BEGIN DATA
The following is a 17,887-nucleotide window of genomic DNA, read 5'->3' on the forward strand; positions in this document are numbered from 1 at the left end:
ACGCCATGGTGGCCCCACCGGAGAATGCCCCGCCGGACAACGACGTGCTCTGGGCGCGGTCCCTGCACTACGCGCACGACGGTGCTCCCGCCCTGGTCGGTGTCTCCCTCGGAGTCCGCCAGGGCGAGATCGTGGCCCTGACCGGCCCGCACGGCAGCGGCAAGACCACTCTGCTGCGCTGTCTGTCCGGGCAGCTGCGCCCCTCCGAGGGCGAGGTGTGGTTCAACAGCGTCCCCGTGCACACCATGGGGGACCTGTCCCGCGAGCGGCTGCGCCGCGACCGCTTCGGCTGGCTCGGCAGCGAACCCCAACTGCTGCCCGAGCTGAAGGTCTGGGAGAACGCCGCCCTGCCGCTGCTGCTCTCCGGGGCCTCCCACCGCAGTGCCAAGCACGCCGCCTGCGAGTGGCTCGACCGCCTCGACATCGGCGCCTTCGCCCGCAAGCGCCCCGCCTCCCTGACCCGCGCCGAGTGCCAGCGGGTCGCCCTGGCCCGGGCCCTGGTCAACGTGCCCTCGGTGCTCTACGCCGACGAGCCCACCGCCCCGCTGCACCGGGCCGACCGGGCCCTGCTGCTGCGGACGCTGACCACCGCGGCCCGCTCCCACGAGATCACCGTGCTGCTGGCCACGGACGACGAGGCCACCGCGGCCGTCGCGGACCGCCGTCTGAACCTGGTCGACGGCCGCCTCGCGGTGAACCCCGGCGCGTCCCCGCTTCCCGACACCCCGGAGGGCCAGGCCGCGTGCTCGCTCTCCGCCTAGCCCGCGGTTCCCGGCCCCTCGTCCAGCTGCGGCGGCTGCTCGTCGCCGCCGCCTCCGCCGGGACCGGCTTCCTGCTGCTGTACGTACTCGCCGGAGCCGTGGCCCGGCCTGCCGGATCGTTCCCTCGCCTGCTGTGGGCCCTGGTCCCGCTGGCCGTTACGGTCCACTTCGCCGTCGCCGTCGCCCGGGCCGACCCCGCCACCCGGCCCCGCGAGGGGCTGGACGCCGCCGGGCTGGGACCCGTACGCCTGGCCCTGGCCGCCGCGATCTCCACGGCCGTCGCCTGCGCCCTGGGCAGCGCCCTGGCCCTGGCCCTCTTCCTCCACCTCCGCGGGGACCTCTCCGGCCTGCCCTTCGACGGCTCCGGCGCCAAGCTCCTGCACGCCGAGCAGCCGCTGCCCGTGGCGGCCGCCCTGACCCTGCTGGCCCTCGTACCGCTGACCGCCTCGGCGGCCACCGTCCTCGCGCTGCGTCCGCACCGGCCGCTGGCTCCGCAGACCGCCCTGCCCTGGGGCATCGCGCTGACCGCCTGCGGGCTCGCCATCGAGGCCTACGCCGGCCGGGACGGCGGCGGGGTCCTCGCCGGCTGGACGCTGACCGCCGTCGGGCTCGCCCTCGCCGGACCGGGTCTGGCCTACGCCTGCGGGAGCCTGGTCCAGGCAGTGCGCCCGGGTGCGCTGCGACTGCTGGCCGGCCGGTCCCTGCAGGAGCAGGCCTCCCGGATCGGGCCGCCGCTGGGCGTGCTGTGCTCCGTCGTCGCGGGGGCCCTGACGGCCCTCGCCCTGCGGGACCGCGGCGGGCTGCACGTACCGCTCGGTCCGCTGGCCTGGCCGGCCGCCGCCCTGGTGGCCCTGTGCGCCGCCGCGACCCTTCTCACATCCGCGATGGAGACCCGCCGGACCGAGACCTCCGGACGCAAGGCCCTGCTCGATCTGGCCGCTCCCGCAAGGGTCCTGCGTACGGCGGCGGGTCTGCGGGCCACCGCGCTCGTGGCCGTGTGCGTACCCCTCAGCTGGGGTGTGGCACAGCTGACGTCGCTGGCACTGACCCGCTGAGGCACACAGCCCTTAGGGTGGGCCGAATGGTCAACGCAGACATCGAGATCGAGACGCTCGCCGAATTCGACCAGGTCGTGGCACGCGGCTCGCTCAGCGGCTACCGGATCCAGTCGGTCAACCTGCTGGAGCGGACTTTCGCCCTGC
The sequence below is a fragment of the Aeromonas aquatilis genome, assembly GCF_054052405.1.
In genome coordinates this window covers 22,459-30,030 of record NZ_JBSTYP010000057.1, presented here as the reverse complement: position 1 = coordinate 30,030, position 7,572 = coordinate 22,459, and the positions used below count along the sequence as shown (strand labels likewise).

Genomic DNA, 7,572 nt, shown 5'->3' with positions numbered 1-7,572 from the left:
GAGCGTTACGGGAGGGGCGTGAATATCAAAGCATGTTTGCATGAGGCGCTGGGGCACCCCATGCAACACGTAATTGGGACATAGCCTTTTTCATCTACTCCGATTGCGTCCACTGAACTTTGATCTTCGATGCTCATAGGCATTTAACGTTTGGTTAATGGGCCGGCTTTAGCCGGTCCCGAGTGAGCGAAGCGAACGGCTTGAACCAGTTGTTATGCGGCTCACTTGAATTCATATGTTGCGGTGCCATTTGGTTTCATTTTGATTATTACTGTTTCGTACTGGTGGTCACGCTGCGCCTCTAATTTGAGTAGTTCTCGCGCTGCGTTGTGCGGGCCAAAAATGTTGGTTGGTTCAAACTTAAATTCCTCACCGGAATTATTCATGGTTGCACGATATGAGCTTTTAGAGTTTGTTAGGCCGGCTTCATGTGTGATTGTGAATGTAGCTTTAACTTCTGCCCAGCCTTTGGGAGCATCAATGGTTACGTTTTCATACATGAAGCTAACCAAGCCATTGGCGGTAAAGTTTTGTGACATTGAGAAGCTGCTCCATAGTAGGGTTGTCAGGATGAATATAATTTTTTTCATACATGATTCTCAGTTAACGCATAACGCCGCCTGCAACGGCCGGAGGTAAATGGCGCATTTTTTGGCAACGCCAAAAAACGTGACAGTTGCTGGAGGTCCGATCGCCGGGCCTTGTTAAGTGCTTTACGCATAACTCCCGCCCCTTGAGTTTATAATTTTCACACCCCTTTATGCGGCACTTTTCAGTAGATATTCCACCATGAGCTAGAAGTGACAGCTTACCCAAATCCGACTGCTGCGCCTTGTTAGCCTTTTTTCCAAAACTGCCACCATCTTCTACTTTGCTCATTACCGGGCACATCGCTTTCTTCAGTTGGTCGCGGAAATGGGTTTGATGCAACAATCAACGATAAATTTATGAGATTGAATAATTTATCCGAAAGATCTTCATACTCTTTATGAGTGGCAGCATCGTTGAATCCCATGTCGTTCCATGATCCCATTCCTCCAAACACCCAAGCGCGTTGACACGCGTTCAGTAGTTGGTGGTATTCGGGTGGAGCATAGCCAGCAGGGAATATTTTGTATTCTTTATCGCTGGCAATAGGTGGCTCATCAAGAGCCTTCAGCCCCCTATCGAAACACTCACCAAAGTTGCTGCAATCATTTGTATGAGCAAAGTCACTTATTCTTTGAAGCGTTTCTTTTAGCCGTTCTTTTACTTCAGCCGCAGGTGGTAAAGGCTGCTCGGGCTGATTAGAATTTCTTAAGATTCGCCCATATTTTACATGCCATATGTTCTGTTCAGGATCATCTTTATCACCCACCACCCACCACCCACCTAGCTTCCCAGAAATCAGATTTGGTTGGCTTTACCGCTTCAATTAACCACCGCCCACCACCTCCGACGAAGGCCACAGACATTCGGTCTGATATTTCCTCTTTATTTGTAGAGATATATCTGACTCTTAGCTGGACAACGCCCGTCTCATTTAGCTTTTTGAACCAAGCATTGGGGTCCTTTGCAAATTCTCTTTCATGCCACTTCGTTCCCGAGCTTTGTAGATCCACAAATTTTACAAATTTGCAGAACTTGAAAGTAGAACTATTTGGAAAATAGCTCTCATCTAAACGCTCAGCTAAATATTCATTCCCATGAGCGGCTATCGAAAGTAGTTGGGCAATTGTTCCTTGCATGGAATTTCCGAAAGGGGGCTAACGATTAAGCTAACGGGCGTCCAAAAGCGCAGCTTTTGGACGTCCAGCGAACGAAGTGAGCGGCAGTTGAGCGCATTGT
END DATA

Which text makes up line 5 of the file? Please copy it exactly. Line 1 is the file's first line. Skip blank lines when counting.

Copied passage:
Genomic DNA, 7,572 nt, shown 5'->3' with positions numbered 1-7,572 from the left: